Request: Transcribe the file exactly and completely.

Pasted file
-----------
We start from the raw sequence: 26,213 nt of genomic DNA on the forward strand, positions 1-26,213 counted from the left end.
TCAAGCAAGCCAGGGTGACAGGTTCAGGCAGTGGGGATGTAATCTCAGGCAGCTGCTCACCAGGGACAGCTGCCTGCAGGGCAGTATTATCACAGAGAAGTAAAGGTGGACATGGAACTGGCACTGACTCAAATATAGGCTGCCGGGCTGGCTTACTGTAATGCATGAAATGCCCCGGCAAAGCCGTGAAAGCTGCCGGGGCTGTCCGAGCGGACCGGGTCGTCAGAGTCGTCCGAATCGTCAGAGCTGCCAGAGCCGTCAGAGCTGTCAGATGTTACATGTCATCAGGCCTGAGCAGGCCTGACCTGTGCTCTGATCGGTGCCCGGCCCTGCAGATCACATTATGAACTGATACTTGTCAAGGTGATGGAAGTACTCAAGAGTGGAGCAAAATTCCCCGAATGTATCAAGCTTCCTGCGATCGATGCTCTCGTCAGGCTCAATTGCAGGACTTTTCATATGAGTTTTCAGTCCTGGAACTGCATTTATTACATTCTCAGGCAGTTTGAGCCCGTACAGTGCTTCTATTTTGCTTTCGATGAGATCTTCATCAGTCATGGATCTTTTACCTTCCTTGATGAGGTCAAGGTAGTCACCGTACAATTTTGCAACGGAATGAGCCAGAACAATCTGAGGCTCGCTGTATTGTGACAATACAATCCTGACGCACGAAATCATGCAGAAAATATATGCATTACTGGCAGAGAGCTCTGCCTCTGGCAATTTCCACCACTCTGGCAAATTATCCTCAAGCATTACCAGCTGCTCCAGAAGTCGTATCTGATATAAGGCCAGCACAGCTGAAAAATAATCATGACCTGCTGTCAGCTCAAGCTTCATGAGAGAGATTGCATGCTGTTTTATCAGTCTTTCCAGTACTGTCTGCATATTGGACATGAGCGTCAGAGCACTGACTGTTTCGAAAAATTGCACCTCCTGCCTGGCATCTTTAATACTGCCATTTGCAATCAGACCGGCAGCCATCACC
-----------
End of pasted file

We start from the raw sequence: 26,213 nt of genomic DNA on the forward strand, positions 1-26,213 counted from the left end.
TCAAGCAAGCCAGGGTGACAGGTTCAGGCAGTGGGGATGTAATCTCAGGCAGCTGCTCACCAGGGACAGCTGCCTGCAGGGCAGTATTATCACAGAGAAGTAAAGGTGGACATGGAACTGGCACTGACTCAAATATAGGCTGCCGGGCTGGCTTACTGTAATGCATGAAATGCCCCGGCAAAGCCGTGAAAGCTGCCGGGGCTGTCCGAGCGGACCGGGTCGTCAGAGTCGTCCGAATCGTCAGAGCTGCCAGAGCCGTCAGAGCTGTCAGATGTTACATGTCATCAGGCCTGAGCAGGCCTGACCTGTGCTCTGATCGGTGCCCGGCCCTGCAGATCACATTATGAACTGATACTTGTCAAGGTGATGGAAGTACTCAAGAGTGGAGCAAAATTCCCCGAATGTATCAAGCTTCCTGCGATCGATGCTCTCGTCAGGCTCAATTGCAGGACTTTTCATATGAGTTTTCAGTCCTGGAACTGCATTTATTACATTCTCAGGCAGTTTGAGCCCGTACAGTGCTTCTATTTTGCTTTCGATGAGATCTTCATCAGTCATGGATCTTTTACCTTCCTTGATGAGGTCAAGGTAGTCACCGTACAATTTTGCAACGGAATGAGCCAGAACAATCTGAGGCTCGCTGTATTGTGACAATACAATCCTGACGCACGAAATCATGCAGAAAATATATGCATTACTGGCAGAGAGCTCTGCCTCTGGCAATTTCCACCACTCTGGCAAATTATCCTCAAGCATTACCAGCTGCTCCAGAAGTCGTATCTGATATAAGGCCAGCACAGCTGAAAAATAATCATGACCTGCTGTCAGCTCAAGCTTCATGAGAGAGATTGCATGCTGTTTTATCAGTCTTTCCAGTACTGTCTGCATATTGGACATGAGCGTCAGAGCACTGACTGTTTCGAAAAATTGCACCTCCTGCCTGGCATCTTTAATACTGCCATTTGCAATCAGACCGGCAGCCATCACC